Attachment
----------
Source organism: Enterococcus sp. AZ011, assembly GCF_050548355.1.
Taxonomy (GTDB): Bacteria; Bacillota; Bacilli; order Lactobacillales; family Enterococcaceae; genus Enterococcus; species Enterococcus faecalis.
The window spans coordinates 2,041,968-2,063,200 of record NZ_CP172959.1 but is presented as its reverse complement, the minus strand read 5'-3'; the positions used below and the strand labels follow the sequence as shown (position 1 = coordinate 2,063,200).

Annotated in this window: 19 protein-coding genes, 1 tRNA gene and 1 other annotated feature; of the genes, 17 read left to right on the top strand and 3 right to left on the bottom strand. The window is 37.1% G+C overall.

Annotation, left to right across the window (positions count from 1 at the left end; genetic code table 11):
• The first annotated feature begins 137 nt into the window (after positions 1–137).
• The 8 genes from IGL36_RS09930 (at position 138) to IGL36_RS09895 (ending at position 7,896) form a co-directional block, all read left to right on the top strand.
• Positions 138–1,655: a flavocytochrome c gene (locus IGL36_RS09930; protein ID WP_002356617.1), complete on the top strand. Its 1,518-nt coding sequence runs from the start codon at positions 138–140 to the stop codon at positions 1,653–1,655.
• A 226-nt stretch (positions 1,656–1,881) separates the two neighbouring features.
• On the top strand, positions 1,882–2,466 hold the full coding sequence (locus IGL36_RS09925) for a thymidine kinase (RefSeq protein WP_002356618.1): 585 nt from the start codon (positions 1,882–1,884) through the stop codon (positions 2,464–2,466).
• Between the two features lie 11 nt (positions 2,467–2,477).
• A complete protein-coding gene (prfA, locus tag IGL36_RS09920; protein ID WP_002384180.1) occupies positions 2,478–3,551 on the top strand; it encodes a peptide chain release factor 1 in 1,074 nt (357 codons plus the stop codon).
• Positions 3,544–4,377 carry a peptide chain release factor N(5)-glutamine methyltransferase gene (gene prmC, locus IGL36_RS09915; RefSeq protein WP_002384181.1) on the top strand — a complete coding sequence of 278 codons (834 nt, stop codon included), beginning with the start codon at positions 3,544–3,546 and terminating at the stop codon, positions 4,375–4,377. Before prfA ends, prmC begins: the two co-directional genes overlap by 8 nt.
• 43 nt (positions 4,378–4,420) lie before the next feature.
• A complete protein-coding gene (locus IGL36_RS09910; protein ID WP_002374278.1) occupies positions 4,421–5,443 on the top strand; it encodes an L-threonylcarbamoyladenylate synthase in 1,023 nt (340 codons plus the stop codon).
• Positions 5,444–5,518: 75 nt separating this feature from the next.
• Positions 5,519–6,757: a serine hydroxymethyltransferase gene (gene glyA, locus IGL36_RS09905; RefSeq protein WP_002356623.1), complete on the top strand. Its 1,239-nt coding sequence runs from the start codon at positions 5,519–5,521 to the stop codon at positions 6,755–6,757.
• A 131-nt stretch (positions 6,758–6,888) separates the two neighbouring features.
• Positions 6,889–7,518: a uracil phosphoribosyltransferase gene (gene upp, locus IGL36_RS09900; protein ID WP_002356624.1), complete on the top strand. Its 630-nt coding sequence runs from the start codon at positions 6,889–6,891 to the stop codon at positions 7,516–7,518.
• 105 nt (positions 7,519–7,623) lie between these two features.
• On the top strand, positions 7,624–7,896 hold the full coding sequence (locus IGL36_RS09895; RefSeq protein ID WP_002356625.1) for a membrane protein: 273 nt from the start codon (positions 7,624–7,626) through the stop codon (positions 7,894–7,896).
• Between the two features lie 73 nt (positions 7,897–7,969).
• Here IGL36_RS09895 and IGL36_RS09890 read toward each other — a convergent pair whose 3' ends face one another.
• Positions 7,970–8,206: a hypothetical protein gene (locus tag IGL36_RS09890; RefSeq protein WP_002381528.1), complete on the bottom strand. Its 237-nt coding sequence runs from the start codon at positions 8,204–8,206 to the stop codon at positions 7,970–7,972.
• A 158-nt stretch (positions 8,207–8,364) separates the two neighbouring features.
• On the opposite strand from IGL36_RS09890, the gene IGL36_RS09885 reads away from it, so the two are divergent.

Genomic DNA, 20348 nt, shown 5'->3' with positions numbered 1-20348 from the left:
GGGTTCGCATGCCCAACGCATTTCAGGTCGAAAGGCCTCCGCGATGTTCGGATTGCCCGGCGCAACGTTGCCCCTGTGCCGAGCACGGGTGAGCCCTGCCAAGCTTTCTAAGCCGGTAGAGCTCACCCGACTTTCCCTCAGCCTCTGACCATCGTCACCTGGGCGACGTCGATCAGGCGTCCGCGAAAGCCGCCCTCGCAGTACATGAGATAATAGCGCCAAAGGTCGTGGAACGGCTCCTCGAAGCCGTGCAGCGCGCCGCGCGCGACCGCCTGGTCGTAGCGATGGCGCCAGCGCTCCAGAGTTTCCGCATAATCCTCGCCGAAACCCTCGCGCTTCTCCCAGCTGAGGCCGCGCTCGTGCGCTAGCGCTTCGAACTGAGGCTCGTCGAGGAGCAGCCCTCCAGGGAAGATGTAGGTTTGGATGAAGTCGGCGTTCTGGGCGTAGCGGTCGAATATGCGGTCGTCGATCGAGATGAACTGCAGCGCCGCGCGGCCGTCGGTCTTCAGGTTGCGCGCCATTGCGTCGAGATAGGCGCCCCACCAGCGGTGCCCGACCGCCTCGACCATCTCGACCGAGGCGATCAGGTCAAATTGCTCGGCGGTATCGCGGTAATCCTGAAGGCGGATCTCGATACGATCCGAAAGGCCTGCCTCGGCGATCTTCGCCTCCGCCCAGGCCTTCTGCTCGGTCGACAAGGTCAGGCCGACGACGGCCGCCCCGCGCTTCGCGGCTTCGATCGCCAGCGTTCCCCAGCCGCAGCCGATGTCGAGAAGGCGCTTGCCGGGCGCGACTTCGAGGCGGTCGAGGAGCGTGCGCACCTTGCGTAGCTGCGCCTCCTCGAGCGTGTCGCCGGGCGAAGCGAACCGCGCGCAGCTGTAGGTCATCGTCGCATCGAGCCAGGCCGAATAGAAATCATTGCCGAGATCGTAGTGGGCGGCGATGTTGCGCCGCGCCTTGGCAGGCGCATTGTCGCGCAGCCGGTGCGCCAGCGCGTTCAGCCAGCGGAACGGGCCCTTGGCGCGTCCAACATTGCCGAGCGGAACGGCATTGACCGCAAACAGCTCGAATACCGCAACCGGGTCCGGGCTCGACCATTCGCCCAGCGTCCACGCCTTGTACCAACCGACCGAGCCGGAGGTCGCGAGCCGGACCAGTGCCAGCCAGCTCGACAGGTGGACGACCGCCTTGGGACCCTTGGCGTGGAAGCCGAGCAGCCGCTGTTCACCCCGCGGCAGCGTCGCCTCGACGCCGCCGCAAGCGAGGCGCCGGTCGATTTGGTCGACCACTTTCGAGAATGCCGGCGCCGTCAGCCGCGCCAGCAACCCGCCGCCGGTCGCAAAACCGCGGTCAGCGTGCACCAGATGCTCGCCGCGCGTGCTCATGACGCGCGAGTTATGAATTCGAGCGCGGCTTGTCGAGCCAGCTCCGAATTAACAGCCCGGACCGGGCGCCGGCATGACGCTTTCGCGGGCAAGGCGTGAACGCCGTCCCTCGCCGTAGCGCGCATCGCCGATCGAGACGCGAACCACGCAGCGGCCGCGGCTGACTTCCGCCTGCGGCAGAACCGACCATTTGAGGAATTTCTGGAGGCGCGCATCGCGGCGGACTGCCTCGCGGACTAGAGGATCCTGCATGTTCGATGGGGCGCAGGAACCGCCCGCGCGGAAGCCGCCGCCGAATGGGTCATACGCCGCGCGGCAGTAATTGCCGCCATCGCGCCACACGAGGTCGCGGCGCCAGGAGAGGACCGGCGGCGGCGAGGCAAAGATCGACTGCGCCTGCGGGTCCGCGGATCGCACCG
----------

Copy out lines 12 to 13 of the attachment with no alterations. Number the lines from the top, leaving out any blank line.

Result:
• A complete protein-coding gene (prfA, locus tag IGL36_RS09920; protein ID WP_002384180.1) occupies positions 2,478–3,551 on the top strand; it encodes a peptide chain release factor 1 in 1,074 nt (357 codons plus the stop codon).
• Positions 3,544–4,377 carry a peptide chain release factor N(5)-glutamine methyltransferase gene (gene prmC, locus IGL36_RS09915; RefSeq protein WP_002384181.1) on the top strand — a complete coding sequence of 278 codons (834 nt, stop codon included), beginning with the start codon at positions 3,544–3,546 and terminating at the stop codon, positions 4,375–4,377. Before prfA ends, prmC begins: the two co-directional genes overlap by 8 nt.